A small bird, slightly larger than a sparrow, with grayish-blue wings, back and tail. The face, throat, chest and belly are completely white. There is a black (in males) or dark gray (in females) crown across the top of the head. White-breasted nuthatches are often confused with the red-breasted nuthatch, which has rusty (breast, belly and sides) and a black line across the face and through the eye.
5.1-5.5 inches in length. Wingspan of 7.9-10.6 inches.
These birds are fairly common in mature oak and oak/pine forests. They can be found in residential neighborhoods with mature trees. White-breasted nuthatches occur year-round in the eastern two-thirds of Oklahoma. During the winter they can be found in western Oklahoma and the panhandle.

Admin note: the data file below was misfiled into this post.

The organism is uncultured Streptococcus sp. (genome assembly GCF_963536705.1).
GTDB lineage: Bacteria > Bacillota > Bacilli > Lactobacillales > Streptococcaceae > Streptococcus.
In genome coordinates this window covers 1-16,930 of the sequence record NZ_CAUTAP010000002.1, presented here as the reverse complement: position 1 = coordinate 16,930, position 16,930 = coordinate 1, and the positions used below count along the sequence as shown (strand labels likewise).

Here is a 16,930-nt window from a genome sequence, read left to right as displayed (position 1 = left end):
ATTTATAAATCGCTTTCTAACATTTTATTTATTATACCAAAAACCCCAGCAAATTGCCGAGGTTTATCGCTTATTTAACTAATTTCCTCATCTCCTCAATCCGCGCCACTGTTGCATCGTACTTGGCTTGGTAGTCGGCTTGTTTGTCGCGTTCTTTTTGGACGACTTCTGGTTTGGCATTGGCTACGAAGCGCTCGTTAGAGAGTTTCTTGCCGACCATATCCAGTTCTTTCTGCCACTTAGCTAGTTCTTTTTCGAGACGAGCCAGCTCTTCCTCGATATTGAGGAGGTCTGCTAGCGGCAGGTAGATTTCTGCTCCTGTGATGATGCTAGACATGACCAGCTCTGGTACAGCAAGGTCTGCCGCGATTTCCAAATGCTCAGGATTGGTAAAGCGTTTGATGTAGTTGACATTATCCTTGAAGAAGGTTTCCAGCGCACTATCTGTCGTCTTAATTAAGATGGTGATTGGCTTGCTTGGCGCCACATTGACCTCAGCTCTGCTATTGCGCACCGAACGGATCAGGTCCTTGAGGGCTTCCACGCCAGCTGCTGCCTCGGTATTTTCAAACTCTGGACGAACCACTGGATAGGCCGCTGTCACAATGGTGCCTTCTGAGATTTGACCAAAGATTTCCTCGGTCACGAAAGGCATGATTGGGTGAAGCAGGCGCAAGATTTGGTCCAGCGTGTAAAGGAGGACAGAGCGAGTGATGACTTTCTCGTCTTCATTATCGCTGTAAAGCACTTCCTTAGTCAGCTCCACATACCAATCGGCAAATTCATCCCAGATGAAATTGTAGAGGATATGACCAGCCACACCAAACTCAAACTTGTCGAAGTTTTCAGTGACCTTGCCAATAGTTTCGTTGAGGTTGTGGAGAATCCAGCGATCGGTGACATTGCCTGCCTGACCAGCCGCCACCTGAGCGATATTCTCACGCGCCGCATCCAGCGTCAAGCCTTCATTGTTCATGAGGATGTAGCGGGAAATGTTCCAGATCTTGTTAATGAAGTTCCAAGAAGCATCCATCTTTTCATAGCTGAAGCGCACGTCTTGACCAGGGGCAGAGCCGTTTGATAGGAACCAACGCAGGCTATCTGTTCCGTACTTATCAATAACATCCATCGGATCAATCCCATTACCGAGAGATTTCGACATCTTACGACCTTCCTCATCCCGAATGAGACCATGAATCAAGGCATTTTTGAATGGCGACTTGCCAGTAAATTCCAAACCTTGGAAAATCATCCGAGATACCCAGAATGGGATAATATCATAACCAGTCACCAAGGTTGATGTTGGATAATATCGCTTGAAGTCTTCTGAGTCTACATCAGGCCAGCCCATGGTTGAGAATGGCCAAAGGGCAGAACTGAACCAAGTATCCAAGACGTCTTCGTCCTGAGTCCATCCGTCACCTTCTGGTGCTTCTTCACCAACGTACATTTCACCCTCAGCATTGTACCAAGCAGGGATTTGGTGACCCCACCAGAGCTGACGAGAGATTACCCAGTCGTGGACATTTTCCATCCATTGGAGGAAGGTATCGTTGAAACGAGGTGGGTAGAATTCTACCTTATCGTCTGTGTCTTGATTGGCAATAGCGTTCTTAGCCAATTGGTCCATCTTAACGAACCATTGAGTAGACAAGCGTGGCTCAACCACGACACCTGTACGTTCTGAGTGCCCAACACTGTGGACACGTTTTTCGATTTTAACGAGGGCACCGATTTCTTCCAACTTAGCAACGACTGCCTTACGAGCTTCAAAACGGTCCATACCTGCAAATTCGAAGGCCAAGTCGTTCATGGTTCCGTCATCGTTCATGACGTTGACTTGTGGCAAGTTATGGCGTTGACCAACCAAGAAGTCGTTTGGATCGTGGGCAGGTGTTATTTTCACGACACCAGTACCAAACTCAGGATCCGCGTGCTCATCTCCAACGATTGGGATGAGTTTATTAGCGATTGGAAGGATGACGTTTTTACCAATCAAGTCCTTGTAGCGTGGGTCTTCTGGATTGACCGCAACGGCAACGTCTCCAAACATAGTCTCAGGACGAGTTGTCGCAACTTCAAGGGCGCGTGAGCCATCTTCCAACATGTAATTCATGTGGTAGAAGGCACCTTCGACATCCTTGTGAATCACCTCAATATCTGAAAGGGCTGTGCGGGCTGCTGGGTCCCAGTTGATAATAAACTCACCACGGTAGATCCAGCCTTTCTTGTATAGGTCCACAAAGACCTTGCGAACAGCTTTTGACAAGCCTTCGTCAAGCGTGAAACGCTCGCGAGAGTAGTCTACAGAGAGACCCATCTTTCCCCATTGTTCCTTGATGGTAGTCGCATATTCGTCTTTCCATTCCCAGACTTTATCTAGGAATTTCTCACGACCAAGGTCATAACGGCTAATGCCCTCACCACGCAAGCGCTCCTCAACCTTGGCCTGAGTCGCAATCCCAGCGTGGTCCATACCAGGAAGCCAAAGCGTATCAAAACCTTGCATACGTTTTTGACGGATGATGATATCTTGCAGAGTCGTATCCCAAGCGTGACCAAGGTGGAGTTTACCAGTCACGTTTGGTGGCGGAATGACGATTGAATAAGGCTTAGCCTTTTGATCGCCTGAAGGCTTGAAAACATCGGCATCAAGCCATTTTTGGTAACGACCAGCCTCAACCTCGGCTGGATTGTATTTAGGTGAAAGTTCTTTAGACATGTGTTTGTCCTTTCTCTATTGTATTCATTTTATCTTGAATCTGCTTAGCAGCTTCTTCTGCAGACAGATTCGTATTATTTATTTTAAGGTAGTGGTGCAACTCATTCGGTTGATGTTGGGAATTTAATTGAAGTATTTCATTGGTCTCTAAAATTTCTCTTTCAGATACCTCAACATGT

At feeders white-breasted nuthatches eat black-oil sunflower seeds, peanuts, suet, and miracle meal. Away from feeders they eat insects, acorns and seeds.
Wildlife Watching Tips
Nuthatches are usually seen alone or in pairs foraging along the trunks and branches of trees like a small woodpecker. They have the unique ability to move headfirst down tree trunks, and often search trees from top down to the bottom. During the winter, they often join mixed-species flocks with Carolina chickadees, tufted titmice and kinglets. They are most likely to use hanging or pole-mounted feeders that are placed near mature trees.